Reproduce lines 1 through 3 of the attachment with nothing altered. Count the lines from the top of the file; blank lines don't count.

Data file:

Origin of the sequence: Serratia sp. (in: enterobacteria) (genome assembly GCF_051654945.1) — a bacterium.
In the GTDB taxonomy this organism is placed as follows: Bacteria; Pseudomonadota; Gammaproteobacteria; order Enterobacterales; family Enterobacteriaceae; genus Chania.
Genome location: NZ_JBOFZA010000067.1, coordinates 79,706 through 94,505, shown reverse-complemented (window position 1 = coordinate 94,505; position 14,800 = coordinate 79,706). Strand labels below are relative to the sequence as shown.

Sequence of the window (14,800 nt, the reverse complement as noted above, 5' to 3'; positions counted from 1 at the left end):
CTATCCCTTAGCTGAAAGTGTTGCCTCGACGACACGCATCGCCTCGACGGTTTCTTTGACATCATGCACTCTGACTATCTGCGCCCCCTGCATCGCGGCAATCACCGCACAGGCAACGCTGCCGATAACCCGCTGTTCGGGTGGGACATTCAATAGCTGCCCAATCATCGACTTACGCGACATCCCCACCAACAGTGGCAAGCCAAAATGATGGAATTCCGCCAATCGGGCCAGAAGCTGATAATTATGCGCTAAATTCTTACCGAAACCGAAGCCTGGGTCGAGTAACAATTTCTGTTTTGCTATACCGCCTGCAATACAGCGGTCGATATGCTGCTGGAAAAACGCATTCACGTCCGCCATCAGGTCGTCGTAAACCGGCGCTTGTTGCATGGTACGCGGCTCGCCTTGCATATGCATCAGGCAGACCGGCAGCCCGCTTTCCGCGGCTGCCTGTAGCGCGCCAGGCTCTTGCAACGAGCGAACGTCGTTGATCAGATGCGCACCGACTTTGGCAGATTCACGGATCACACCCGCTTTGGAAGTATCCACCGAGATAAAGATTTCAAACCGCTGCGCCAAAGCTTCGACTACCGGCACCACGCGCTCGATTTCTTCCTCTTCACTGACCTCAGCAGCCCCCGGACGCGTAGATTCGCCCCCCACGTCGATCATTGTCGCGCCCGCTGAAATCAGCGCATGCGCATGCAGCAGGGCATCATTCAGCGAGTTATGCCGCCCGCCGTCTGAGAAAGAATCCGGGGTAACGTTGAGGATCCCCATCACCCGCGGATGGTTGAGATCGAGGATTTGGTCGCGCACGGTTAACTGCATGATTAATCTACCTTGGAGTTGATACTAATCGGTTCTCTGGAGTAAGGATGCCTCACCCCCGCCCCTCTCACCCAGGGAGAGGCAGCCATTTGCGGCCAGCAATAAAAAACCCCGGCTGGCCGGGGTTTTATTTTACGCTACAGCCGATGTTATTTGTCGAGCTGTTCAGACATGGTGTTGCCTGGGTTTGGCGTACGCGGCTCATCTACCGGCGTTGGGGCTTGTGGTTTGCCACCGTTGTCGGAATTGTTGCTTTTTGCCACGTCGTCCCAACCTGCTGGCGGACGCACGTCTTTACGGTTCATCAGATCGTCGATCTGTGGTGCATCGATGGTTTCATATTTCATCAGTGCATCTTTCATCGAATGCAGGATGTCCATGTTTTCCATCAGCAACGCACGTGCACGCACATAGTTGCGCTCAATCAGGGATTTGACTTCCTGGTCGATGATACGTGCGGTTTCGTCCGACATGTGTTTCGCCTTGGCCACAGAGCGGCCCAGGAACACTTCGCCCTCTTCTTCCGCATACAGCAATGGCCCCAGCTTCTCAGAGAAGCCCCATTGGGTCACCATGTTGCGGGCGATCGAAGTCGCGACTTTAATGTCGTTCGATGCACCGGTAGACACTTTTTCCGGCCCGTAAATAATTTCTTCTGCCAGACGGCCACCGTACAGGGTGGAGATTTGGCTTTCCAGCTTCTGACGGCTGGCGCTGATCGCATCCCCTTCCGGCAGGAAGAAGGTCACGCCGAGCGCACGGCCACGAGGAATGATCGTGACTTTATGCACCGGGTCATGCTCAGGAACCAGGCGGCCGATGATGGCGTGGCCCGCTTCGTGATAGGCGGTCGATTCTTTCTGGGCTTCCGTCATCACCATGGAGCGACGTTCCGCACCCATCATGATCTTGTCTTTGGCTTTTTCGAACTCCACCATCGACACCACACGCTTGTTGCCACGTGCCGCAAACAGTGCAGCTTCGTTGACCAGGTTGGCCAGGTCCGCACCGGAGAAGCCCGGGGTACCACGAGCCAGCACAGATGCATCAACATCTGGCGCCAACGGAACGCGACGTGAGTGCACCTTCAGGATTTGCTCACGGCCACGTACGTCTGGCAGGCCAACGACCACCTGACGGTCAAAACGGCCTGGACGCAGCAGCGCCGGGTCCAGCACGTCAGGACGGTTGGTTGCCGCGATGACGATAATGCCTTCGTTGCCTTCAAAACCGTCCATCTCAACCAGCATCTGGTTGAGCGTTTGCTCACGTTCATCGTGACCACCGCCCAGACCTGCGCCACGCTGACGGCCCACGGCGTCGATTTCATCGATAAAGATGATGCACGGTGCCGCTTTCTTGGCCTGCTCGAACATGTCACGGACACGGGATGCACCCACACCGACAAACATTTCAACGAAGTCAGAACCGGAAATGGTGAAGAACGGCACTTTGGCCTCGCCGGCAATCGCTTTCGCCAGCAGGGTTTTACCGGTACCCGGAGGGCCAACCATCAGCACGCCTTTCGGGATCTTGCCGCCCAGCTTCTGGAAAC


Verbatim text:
Origin of the sequence: Serratia sp. (in: enterobacteria) (genome assembly GCF_051654945.1) — a bacterium.
In the GTDB taxonomy this organism is placed as follows: Bacteria; Pseudomonadota; Gammaproteobacteria; order Enterobacterales; family Enterobacteriaceae; genus Chania.
Genome location: NZ_JBOFZA010000067.1, coordinates 79,706 through 94,505, shown reverse-complemented (window position 1 = coordinate 94,505; position 14,800 = coordinate 79,706). Strand labels below are relative to the sequence as shown.